We Boomers are a literary bunch. We learned to read early. And after we got older, lots of us read and watched television at the same time.
Many of us loved to read books about animals who displayed noble or human characteristics like Animal Farm, Charlotte’s Web, Peter Rabbit, Stuart Little, Black Beauty, and the Black Stallion.
We apparently enjoyed books in either a series or serial form. Boys enjoyed the Chip Hilton sports series or Hardy Boys mysteries. Girls enjoyed Little Men, Little Women, Little House on the Prairie, the Nancy Drew detective books, and the Sue Barton series about nurses.
Many Boomers were drawn to action or mystery books.
Several enjoyed “coming of age” or “growing up” books like Portrait of the Artist as a Young Man, Are You There, God? It’s Me, Margaret and – a huge favorite among teens – Catcher in the Rye.
One mild surprise: Although we grew up in an era of space emphasis and exploration, the only “futuristic” novel chosen by a panel member was The Time Machine.
Since 50 Boomers were invited to join our focus group, we received lots of book recommendations. Here are a few books our group read and enjoyed, listed alphabetically:
Adventures of Mabel by Harry Thurston Peck
All the King’s Men by Robert Penn Warren
Amuse Ourselves to Death by Neil Postman
Animal Farm by George Orwell
Anne of Green Gables by Lucy Maud Montgomery
Are You There, God? It’s Me, Margaret by Judy Bloom
Atlas Shrugged by Ayn Rand
Ben-Hur by Lew Wallace
Black Beauty by Anna Sewell
Black Stallion book series by Walter Farley
Bridge at Andau by James Michener
Call of the Wild by Jack London
Catcher in the Rye by J.D. Salinger
A Christmas Carol by Charles Dickens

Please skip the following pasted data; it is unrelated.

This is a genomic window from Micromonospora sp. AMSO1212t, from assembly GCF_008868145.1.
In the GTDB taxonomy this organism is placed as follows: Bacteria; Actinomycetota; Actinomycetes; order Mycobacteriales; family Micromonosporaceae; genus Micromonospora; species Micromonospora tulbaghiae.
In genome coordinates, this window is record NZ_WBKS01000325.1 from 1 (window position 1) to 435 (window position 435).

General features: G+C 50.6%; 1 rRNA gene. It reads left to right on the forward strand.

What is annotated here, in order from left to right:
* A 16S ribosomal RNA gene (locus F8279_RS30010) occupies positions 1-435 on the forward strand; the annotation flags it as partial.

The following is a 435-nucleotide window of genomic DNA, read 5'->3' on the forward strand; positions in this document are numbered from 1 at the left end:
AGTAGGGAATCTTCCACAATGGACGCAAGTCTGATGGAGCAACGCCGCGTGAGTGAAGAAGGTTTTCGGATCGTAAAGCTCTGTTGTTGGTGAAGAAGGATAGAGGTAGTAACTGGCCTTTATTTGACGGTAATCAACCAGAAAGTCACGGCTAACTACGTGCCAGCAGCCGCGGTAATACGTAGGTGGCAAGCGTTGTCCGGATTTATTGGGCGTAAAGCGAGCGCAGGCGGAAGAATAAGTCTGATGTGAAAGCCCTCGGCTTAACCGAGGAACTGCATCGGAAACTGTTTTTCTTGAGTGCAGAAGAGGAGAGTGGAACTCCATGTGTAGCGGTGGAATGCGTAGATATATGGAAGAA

Charlotte’s Web by E.B. White
Chip Hilton (sports book series) by Clair Bee
A Connecticut Yankee in King Arthur’s Court by Mark Twain
Death Be Not Proud by John Gunther
Fail Safe by Eugene Burdick and Harvey Wheeler
A Fairly Honorable Defeat by Iris Murdoch
A Farewell to Arms by Ernest Hemmingway
Gone with the Wind by Margaret Mitchell
Hardy Boys mysteries by Franklin W. Dixon
Helen Keller – “Anything about her. I thought she was amazing,” one Boomer wrote.
Huckleberry Finn by Mark Twain
Jane Eyre by Charlotte Bronte’
Little House on the Prairie by Laura Ingalls Wilder
Little Men by Louisa May Alcott
Little Women by Louisa May Alcott
Macbeth by William Shakespeare
Michael Strogoff: The Courier of the Czar by Jules Verne
Nancy Drew series by Carolyn Keene
Of Mice and Men by John Steinbeck
Old Man and the Sea by Ernest Hemingway
Once and Future King by T.H. White
Peter Rabbit by Beatrix Potter
Portnoy’s Complaint by Philip Roth
Portrait of the Artist as a Young Man by James Joyce
Prince and the Pauper by Mark Twain
Rebecca and the King’s General by Dame Daphne DuMaurier
Secret of the Old Clock – A Nancy Drew mystery.
Scarlet Letter by Nathaniel Hawthorne
Shepherd of the Hills by Harold Bell Wright
Stuart Little, which was reportedly E.B. White’s first children’s story.